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How to use JS spam protection on email to hide the form from spam bots.

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If you're talking about using action="mailto:emailaddress" on a form, and wanting to hide the email address from website scrapers, then I would say you shouldn't do that in the first place. Have your form processed by a server-side script which emails the form data to you. This not only keeps your email address away from prying eyes, it also gives you the benefit of being able to format the user's data to be more readable, and allows users without a mail program (for example, webmail users) to submit your form. –  Rudism Dec 4 '09 at 0:00
    
Lots of people have asked similar questions (and you could consider this question to be a duplicate): stackoverflow.com/questions/483212/… stackoverflow.com/questions/163628/… stackoverflow.com/questions/1292326/… –  Zach Johnson Jan 16 '10 at 23:21
    
It really isn't worth it. A number of address harvesters already run JS, and an email address is bound to leak at some point anyway. Just get good spam filtering on your mail server and avoid putting any barriers between users and their ability to email you. –  Quentin Mar 15 '10 at 13:06

3 Answers 3

You don't. Putting JavaScript into email is a very bad idea for potential security and privacy violations. Instead include a link in your emails to the form on a web page. Email is inherently private and the web is inherently public. If exposing the form to a user is not a private event then it should not go in an email.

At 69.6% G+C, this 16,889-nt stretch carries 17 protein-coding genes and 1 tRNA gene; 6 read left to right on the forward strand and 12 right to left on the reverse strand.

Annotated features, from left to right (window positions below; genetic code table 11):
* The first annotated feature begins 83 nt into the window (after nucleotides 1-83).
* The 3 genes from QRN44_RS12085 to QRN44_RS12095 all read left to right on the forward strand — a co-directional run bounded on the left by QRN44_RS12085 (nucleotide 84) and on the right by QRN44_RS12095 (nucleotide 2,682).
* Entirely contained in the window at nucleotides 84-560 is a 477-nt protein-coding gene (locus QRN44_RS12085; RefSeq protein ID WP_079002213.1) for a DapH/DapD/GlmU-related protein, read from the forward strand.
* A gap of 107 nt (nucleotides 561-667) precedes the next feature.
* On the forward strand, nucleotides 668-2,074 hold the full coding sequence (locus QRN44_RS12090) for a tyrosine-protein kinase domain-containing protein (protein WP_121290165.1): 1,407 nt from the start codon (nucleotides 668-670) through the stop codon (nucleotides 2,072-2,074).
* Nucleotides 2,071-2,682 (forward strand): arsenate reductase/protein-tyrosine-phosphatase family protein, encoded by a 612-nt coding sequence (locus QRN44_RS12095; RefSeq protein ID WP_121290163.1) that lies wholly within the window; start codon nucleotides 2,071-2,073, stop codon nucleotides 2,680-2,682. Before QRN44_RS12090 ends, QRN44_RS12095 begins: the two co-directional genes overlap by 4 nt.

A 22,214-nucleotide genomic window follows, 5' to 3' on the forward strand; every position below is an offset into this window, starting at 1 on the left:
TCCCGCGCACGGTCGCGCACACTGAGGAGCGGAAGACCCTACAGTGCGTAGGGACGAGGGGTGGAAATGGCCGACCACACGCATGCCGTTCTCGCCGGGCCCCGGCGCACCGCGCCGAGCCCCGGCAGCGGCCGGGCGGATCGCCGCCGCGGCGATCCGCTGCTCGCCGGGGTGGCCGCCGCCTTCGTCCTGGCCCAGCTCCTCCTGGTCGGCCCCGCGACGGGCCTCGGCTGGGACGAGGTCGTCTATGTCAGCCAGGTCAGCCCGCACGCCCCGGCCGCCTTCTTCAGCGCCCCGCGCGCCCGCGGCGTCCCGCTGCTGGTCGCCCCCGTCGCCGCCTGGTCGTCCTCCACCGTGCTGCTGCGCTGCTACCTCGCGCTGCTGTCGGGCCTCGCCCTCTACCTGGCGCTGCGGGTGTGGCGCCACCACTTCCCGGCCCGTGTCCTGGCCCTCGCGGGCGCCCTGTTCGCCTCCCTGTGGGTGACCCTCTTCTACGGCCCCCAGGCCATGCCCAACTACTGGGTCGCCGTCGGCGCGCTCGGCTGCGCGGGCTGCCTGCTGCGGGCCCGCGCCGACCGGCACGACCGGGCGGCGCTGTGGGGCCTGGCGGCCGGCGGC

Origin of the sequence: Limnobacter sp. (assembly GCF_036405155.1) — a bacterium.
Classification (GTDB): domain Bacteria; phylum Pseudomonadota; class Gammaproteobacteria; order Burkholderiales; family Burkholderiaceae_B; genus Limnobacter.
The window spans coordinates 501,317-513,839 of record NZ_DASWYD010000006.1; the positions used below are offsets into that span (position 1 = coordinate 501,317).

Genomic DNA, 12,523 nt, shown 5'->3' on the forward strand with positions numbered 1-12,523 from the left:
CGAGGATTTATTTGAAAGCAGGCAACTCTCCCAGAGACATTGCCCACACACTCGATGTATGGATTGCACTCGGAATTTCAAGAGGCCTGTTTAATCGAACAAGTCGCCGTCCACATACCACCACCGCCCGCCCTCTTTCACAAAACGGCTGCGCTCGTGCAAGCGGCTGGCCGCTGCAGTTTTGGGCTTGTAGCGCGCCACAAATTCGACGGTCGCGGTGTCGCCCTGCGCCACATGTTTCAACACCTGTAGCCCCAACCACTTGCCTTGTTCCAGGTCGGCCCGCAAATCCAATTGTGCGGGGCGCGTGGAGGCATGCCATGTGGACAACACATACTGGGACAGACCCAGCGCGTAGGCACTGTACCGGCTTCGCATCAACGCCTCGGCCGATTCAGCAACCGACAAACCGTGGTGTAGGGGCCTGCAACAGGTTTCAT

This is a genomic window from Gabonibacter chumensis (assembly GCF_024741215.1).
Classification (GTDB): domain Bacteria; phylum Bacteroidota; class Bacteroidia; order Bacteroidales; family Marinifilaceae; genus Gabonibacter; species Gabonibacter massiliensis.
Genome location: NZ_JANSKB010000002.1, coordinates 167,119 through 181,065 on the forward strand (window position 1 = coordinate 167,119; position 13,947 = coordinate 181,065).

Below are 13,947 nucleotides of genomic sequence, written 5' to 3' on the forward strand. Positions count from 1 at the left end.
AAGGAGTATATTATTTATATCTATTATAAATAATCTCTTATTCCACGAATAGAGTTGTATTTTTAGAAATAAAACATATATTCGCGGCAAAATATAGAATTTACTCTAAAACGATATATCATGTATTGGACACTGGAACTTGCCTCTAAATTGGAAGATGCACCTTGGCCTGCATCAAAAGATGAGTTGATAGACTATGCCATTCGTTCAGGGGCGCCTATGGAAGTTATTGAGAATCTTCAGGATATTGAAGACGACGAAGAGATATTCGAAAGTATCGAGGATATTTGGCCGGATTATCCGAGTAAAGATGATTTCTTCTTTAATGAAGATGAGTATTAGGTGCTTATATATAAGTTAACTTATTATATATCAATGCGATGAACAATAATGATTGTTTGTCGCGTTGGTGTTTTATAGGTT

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I'm not sure that I'm answering your question correctly, there isn't much detail.

I think what you're asking is how you can hide email addresses, in html, from spam bots - in which case here is the answer (there is no point in me paraphrasing it):

http://joemaller.com/js-mailer.shtml

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I'm not sure this is affective any longer, if it ever was, but I was under the impression that encoding your email address in hex was one effective way to limit spam harvesting.

e.g.; mailto: is the leading "mailto:"

I've been using it on my site, but I also use Google apps for domain email, so it catches all the foo that does come through.

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